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First letter box advice(16 Posts)
About to write our first letter to BM & just looking for some advice really. We never met BM & she did everything she could to try to keep her two children both now with us.
I plan to write a letter directly to BM from me. No idea how it'll be taken but I feel I want to.
It's the letter about / from the kids im not sure about. Do I address it dear mummy & write as if from both kids? In which case do I write two separate letters, one from each child? Or do I write it from me about the kids? Interested to hear what others have done.
Obvs sending paintings etc they've done with me for BM & will get ADs input (AS is too young) as to what she'd like to tell BM about etc etc. Just not sure what person to in/from.
Any other advice / tips also welcome!
We write ours ' dear fred......x has grown so much this year etc etc'. 1 side a4, half a sheet about each child is what I do.
Our dc are too young to write or participate at present so we do it for them. We put a painting in that they have done.
We opted for this as it takes away any unreal expectations for the future.
We have been adoptive parents for 10 years.
Letterbox gets harder i think for everyone as time goes on. Be realistic now about what you can cope with - having letters back signed mummy/daddy can feel difficult in years to come for some people.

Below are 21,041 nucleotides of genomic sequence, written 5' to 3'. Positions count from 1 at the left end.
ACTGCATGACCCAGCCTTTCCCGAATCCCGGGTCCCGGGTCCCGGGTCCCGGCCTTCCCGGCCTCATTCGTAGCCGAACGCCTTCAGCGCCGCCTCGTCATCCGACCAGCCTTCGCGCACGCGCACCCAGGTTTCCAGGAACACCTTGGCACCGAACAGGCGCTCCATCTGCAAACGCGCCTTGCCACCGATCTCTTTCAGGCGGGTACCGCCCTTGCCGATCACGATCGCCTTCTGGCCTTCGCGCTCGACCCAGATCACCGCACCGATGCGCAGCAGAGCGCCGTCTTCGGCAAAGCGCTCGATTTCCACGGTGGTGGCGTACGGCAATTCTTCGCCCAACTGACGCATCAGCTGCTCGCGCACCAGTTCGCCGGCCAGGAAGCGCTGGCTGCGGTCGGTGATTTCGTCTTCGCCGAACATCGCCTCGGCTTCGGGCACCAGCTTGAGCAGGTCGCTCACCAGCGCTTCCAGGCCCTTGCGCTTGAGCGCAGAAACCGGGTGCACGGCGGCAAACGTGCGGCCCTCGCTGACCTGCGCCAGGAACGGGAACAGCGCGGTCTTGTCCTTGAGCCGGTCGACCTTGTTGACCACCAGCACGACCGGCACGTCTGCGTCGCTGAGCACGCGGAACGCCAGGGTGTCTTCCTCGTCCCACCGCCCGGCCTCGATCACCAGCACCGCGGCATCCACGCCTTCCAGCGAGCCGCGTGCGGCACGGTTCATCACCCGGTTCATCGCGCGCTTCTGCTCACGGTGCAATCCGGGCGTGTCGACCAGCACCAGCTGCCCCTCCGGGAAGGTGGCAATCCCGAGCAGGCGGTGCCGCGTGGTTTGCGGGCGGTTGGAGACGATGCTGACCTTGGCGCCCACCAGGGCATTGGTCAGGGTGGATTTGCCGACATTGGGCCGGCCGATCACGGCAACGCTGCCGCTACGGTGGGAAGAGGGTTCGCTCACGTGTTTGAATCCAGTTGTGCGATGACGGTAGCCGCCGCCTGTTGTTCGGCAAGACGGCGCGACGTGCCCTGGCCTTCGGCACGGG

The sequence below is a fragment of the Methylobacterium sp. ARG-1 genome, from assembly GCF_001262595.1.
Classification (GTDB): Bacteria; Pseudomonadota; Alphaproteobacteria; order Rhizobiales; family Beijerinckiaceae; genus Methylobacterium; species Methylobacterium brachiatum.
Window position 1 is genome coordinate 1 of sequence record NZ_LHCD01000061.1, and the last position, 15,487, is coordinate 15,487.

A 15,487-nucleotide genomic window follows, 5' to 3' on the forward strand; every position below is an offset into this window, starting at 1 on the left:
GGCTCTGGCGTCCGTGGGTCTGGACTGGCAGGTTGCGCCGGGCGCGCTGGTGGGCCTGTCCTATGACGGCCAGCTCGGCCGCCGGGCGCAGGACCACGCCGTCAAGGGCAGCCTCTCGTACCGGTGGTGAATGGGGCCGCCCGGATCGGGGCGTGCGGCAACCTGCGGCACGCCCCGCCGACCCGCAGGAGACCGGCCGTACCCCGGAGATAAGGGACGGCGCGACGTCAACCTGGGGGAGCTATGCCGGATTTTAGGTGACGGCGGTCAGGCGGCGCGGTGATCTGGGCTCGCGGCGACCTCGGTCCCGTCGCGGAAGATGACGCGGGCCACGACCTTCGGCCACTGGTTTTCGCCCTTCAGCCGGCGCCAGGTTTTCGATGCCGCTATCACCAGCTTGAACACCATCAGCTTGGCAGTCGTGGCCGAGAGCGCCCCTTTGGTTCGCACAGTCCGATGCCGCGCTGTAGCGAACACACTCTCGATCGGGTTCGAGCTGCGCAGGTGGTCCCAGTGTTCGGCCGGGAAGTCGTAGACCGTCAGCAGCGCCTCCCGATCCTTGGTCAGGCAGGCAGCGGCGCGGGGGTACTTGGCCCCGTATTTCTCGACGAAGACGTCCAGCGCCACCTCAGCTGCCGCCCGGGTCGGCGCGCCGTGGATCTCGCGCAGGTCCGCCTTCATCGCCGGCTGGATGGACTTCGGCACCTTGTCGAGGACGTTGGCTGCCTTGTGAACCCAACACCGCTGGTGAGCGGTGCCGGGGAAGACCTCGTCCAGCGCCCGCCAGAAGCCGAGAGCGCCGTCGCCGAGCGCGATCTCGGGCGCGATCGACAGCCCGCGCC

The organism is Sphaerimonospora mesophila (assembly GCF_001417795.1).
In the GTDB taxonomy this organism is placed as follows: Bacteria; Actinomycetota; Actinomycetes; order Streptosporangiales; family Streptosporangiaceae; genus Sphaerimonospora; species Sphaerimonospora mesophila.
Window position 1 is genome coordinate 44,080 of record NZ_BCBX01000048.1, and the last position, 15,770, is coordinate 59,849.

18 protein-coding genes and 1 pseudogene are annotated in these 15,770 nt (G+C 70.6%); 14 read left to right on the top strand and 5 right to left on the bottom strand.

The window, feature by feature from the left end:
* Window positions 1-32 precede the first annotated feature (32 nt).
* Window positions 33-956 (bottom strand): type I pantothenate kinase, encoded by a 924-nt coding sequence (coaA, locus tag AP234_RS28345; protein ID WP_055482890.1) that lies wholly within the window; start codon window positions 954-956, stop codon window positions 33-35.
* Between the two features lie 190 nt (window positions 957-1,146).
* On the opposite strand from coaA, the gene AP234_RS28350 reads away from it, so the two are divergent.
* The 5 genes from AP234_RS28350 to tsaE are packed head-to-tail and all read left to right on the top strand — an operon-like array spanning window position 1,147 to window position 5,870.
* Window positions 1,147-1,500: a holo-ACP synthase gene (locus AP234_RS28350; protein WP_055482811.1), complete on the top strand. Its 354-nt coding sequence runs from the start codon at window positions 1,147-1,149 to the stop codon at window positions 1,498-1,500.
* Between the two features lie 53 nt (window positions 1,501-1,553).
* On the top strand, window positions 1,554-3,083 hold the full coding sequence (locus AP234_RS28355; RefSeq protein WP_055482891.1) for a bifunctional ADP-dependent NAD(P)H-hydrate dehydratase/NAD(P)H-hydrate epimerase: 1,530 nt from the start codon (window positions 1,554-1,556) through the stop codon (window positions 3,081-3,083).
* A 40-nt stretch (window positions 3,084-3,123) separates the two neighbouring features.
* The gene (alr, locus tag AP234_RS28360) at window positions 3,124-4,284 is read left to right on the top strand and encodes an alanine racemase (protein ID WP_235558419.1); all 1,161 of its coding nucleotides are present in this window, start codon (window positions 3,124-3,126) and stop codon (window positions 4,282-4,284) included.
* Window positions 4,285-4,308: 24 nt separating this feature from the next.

This should have been agreed pre adoption and may be in your 6 week review paperwork.
Good luck...the first one is sometimes the hardest x
Great post from boston. Agree with everything said.
Do I address it dear mummy & write as if from both kids?
I would not do this. I think what you do depends on the age of the kids and their prior relationship with mum.
Or do I write it from me about the kids?
This would be the most common advice on best practice. IME children usually only write if adopted when older. Be aware that most BPs do not write back, so that is a possibility even if you are confident she will.
I would tend to be a little cautious with the first one, perhaps not involving the kids until things are a bit more established. I think there is a risk of it being upsetting, particularly if expectations are raised with your DD and them BM doesn't reply. Be led by the kids needs, rather than any expectation of what you 'should' do.
We use a kind home-made ‘template’ when we write. This means that I never forget what to include in the letter, and it’s always consistent. For example I’ll say:
DS’s daily routine is....
He really loves to....
His favourite foods are.....but he doesn’t like....
At the weekend he loves to.....
These are just examples, but you get my drift. Our birth mum doesn’t have particularly good literacy, so it’s important I keep it simple and accessible, while giving a sense of what DS is like and how he is developing.